- Some other substantial reason – this can be used in situations where a dismissal is fair but it does not naturally fall into any of the above categories. For example, persistent personality clashes with colleagues may not in themselves be a misconduct issue, but if this affects your employer’s business and shows no sign of improvement it could still be a fair ground for termination of employment.
Your employer must also follow a fair dismissal procedure. This often means they need to follow a staff handbook or, at the very least, the Acas Code of Practice on Disciplinary and Grievance Procedures. Under this, your employer must, at least:
- Investigate your alleged misconduct or poor performance
- Inform you of these allegations in writing
- Hold a disciplinary or capability hearing or meeting with you
- Inform you of the outcome of that hearing in writing
- Allow you a right of appeal
Remember: in standard unfair dismissal claims, the burden of proof rests on the employer to show that the dismissal falls into one of the mentioned five categories. However, you must have at least two years’ continuous service to bring a standard unfair dismissal claim.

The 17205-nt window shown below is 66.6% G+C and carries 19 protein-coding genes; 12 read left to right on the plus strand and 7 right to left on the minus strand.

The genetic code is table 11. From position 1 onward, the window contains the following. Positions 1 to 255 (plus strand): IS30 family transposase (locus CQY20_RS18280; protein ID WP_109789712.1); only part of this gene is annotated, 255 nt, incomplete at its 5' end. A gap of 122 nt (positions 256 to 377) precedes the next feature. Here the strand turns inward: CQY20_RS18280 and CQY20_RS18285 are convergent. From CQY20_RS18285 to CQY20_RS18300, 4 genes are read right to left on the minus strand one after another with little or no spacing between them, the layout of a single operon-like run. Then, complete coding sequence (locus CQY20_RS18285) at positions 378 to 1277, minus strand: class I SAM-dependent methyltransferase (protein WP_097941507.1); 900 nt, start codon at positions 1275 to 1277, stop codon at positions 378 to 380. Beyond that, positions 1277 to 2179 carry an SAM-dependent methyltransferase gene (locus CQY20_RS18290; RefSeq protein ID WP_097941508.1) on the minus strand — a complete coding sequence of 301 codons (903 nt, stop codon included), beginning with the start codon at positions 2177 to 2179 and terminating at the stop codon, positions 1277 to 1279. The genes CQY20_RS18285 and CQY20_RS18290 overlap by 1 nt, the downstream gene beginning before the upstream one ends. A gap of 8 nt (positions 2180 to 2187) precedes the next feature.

Constructive dismissal differs from other types of dismissals as it is applies in cases where you have resigned in response to your employer’s conduct towards you rather than your employer actively dismissing you from your job. Unlike standard unfair dismissal claims, the burden of proof falls on you to prove that you were constructively dismissed and not on your employer.
To claim constructive dismissal, you must be able to point to a major or significant breach of your employment contract by your employer and your resignation in response to that breach must not be unreasonably delayed. Acting quickly in resigning after a major or significant breach is critical, as any delay could be interpreted as you waiving your employer’s breach of contract – at which point the argument of constructive dismissal can no longer be raised.